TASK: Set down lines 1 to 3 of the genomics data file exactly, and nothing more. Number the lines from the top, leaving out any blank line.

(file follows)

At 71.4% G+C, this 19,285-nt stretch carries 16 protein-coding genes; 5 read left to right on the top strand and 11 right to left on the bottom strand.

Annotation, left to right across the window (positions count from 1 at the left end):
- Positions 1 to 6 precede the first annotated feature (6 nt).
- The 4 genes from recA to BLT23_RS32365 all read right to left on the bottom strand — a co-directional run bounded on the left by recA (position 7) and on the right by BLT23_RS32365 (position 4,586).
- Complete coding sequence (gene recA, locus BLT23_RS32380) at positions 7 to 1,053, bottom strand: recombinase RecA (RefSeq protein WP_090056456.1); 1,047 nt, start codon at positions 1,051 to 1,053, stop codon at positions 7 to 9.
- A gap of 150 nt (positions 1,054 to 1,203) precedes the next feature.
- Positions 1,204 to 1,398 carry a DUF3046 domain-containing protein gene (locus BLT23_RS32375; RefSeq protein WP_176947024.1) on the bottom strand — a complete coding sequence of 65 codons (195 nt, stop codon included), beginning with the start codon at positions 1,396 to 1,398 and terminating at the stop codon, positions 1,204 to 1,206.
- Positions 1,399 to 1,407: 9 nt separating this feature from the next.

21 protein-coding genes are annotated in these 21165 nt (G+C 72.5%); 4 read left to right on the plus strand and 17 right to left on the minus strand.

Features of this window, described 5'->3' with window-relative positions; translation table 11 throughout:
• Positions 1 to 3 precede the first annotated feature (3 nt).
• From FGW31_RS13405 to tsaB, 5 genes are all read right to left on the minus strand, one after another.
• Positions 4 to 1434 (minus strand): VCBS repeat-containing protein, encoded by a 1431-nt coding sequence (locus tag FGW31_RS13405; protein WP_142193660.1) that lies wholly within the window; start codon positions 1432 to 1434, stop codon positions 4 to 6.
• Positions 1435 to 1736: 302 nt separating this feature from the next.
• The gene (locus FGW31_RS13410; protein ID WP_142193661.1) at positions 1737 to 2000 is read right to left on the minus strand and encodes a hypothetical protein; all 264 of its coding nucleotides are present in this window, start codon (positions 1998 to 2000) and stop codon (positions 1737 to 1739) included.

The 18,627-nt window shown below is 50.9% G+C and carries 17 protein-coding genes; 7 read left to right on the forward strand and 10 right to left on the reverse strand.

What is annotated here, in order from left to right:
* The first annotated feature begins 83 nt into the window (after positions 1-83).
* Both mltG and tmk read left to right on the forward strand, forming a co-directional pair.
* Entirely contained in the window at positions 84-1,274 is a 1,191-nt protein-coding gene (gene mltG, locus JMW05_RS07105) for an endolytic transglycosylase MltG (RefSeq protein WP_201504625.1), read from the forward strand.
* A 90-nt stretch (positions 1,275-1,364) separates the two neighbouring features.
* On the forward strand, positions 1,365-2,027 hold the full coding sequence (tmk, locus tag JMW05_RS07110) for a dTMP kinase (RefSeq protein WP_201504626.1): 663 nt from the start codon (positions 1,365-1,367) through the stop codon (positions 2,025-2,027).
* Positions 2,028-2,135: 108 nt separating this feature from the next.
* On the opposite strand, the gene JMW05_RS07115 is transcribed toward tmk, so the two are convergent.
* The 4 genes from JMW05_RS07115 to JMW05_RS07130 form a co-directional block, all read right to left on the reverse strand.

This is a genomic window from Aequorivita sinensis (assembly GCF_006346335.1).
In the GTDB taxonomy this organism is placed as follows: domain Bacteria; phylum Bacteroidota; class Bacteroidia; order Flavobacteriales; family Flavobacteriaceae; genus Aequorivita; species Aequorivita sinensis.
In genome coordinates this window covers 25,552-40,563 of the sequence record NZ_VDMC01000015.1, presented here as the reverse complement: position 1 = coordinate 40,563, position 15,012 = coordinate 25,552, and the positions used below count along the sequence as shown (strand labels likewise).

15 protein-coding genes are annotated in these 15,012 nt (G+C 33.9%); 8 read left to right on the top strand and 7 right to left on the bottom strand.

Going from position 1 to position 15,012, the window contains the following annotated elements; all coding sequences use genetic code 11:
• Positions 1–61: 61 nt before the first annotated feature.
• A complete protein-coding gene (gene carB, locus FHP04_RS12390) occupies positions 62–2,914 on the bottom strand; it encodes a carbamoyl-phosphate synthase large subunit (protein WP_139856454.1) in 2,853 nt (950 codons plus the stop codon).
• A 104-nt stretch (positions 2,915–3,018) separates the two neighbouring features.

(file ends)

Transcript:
At 71.4% G+C, this 19,285-nt stretch carries 16 protein-coding genes; 5 read left to right on the top strand and 11 right to left on the bottom strand.

Annotation, left to right across the window (positions count from 1 at the left end):
- Positions 1 to 6 precede the first annotated feature (6 nt).